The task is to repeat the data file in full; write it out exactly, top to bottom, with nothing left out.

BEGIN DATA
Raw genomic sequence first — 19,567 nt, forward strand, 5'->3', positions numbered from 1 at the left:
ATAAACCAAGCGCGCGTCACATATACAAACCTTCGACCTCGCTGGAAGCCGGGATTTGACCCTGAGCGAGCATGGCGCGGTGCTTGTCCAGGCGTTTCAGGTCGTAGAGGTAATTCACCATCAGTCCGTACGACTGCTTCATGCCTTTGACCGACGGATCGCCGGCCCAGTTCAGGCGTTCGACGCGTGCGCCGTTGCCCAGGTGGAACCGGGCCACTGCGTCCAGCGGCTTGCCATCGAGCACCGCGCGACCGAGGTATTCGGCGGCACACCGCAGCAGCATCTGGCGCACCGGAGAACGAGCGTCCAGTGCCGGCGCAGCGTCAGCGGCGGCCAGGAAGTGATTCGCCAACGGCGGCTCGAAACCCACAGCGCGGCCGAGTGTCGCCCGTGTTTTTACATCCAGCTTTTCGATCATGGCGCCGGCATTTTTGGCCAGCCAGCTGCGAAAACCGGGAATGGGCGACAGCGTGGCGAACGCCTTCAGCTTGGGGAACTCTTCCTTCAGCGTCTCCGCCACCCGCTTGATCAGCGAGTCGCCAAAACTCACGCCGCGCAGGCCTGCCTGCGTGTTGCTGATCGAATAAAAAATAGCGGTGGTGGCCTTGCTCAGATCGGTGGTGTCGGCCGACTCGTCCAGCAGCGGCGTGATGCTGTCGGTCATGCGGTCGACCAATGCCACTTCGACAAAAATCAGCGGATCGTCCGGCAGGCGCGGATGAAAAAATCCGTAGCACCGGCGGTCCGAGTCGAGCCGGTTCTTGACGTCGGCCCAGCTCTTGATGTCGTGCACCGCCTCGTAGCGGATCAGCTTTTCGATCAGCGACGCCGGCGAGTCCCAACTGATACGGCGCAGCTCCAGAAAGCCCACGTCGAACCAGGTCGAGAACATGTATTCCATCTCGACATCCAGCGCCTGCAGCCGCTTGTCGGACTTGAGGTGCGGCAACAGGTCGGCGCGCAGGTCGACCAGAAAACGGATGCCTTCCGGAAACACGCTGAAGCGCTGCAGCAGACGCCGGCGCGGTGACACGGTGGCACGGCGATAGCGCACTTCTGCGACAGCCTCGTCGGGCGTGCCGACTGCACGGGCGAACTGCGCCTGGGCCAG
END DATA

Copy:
Raw genomic sequence first — 19,567 nt, forward strand, 5'->3', positions numbered from 1 at the left:
ATAAACCAAGCGCGCGTCACATATACAAACCTTCGACCTCGCTGGAAGCCGGGATTTGACCCTGAGCGAGCATGGCGCGGTGCTTGTCCAGGCGTTTCAGGTCGTAGAGGTAATTCACCATCAGTCCGTACGACTGCTTCATGCCTTTGACCGACGGATCGCCGGCCCAGTTCAGGCGTTCGACGCGTGCGCCGTTGCCCAGGTGGAACCGGGCCACTGCGTCCAGCGGCTTGCCATCGAGCACCGCGCGACCGAGGTATTCGGCGGCACACCGCAGCAGCATCTGGCGCACCGGAGAACGAGCGTCCAGTGCCGGCGCAGCGTCAGCGGCGGCCAGGAAGTGATTCGCCAACGGCGGCTCGAAACCCACAGCGCGGCCGAGTGTCGCCCGTGTTTTTACATCCAGCTTTTCGATCATGGCGCCGGCATTTTTGGCCAGCCAGCTGCGAAAACCGGGAATGGGCGACAGCGTGGCGAACGCCTTCAGCTTGGGGAACTCTTCCTTCAGCGTCTCCGCCACCCGCTTGATCAGCGAGTCGCCAAAACTCACGCCGCGCAGGCCTGCCTGCGTGTTGCTGATCGAATAAAAAATAGCGGTGGTGGCCTTGCTCAGATCGGTGGTGTCGGCCGACTCGTCCAGCAGCGGCGTGATGCTGTCGGTCATGCGGTCGACCAATGCCACTTCGACAAAAATCAGCGGATCGTCCGGCAGGCGCGGATGAAAAAATCCGTAGCACCGGCGGTCCGAGTCGAGCCGGTTCTTGACGTCGGCCCAGCTCTTGATGTCGTGCACCGCCTCGTAGCGGATCAGCTTTTCGATCAGCGACGCCGGCGAGTCCCAACTGATACGGCGCAGCTCCAGAAAGCCCACGTCGAACCAGGTCGAGAACATGTATTCCATCTCGACATCCAGCGCCTGCAGCCGCTTGTCGGACTTGAGGTGCGGCAACAGGTCGGCGCGCAGGTCGACCAGAAAACGGATGCCTTCCGGAAACACGCTGAAGCGCTGCAGCAGACGCCGGCGCGGTGACACGGTGGCACGGCGATAGCGCACTTCTGCGACAGCCTCGTCGGGCGTGCCGACTGCACGGGCGAACTGCGCCTGGGCCAG